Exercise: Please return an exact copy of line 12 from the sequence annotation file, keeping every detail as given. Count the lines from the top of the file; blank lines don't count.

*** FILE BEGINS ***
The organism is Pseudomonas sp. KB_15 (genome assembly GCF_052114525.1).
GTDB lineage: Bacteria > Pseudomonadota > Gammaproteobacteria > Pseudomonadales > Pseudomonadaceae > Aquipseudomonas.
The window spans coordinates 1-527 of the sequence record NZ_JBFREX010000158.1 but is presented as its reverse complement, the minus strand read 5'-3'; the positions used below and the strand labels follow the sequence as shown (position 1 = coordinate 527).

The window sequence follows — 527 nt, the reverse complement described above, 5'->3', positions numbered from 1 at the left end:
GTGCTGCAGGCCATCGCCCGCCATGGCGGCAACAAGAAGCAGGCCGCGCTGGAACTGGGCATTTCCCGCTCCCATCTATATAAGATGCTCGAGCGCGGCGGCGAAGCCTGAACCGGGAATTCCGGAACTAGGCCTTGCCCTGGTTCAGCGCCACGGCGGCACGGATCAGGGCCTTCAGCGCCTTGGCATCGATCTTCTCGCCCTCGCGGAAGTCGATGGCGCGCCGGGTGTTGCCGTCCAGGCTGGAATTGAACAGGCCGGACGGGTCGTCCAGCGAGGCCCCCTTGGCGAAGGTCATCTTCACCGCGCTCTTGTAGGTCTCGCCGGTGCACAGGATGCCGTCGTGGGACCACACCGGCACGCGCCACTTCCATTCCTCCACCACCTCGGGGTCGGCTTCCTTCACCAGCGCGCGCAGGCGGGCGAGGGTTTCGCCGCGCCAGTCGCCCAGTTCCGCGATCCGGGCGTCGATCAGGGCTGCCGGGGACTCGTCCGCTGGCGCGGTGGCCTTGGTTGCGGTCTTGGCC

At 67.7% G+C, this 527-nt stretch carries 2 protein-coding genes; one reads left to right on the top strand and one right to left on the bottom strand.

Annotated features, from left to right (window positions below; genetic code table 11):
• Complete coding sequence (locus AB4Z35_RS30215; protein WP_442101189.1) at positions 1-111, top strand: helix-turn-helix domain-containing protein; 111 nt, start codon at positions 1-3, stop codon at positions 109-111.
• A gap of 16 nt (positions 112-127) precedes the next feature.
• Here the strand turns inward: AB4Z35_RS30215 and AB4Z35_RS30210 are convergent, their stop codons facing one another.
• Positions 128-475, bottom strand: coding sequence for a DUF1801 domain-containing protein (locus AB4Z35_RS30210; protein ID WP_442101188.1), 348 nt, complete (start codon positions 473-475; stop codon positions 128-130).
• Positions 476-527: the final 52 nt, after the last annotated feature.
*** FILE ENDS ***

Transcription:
• Positions 476-527: the final 52 nt, after the last annotated feature.